EDOP measures high-resolution time-height sections of reflectivity and vertical hydrometeor velocity (and vertical air motion when the hydrometeor fall speed and aircraft motions are removed). An additional capability on the forward beam permits measurement of the linear depolarization ratio (LDR) which provides useful information on orientation of the hydrometeors (i.e., the canting angle), hydrometeor phase, size, etc. The dual beam geometry has advantages over a single beam. For example, along-track horizontal air motions can be calculated by using the displacement of the ER-2 to provide dual Doppler velocities (i.e., forward and nadir beams) at a particular altitude.

EDOP is designed as a turn-key system with real-time processing on-board the aircraft. The RF system consists of a coherent frequency synthesizer which generates the transmitted and local oscillator frequencies used in the system, a pulse modulated (0.5 to 2.0 micro-second pulse) high gain 20 kW Traveling Wave Tube Amplifier which is coupled through the duplexer to the antenna, and the receiver which is comprised of a low-noise (~1dB) GaAs preamplifier followed by a mixer for each of the receive channels. The composite system generates a nadir oriented beam with a co-polarized receiver and a 350 forward directed beam with co- and cross- polarized receivers. The antenna design consists of two separate offset-fed parabolic antennas, with high polarization isolation feed horns, mounted in the nose radome of the ER-2. The antennas are 0.76 m diameter resulting in a 30 beamwidth and a spot size of about 1.2 km at the surface (assuming a 20 km aircraft altitude). The two beams operate simultaneously from a single transmitter.

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Cloud Radar System

Clouds are a key element in the global hydrological cycle, and they have a significant role in the Earth’s energy budget through its influence on radiation budgets. Climate model simulations have demonstrated the importance of clouds in moderating and forcing the global energy budget. Despite the crucial role of clouds in climate and the breadth of our current knowledge, there are still many unanswered details. An improved understanding of the radiative impact of clouds on the climate system requires a comprehensive view of clouds that includes their physical dimensions, vertical and horizontal spatial distribution, detailed microphysical properties, and the dynamical processes producing them. However, the lack of fine-scale cloud data is apparent in current climate model simulations.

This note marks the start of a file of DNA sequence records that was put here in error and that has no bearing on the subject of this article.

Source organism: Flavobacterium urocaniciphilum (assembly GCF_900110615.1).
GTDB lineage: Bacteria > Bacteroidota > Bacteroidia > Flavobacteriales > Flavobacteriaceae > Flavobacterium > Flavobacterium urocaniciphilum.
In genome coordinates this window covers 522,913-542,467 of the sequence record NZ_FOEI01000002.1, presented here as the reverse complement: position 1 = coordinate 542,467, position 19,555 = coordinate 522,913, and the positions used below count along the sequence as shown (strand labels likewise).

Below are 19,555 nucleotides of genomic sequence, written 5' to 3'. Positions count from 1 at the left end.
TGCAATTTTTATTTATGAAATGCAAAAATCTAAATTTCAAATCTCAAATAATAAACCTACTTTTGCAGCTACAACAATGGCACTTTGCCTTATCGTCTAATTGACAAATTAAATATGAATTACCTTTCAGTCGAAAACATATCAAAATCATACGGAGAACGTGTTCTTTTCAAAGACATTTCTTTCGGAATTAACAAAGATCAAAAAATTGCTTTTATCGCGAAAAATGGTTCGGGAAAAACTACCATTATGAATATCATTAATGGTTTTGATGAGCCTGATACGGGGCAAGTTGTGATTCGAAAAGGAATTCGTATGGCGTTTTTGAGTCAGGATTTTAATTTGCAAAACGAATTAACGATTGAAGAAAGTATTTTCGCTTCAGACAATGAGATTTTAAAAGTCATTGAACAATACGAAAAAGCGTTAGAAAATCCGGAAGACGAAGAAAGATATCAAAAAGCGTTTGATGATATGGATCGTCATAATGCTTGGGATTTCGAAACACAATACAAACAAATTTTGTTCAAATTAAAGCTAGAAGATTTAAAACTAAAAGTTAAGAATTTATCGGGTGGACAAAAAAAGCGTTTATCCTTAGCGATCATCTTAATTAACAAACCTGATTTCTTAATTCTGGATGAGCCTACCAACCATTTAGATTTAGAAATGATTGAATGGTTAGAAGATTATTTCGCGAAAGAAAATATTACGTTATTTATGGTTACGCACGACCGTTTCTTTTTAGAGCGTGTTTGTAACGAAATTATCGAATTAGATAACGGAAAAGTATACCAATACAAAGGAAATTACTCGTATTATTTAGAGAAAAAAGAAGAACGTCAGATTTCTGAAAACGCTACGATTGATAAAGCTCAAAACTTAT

The Cloud Radar System (CRS) is a fully coherent, polarimeteric Doppler radar that is capable of detecting clouds and precipitation from the surface up to the aircraft altitude in the lower stratosphere. The radar is especially well suited for cirrus cloud studies because of its high sensitivity and fine spatial resolution.

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Airborne Cloud Radar

The utility of millimeter-wave radars have been successfully used for cloud sensing and cloud microphysical studies. Studies of the impact of cloud feedbacks on the earth's radiation budget have underscored the importance of having a means of measuring the vertical distribution of clouds. Millimeter-wave radars can provide this information under most conditions, with high resolution, using a relatively compact system.

The Airborne Cloud Radar (ACR) for profiling cloud vertical structure was developed by the Jet Propulsion Laboratory and the University of Massachusetts in 1996. It is a W-band (95 GHz) polarimetric Doppler radar designed as a prototype airborne facility for the development of the 94 GHz Cloud Profiling Radar (CPR) for NASA CloudSat mission.

The ACR is a third-generation millimeter-wave cloud radar. While adopting the well tested techniques used by its predecessors, ACR also has a number of new features including an internal calibration loop, frequency agility, digital I and Q demodulation, digital matched filtering, and a W-band low-noise amplifier.

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DC-8 - AFRC, P-3 Orion - WFF, Twin Otter (DOE)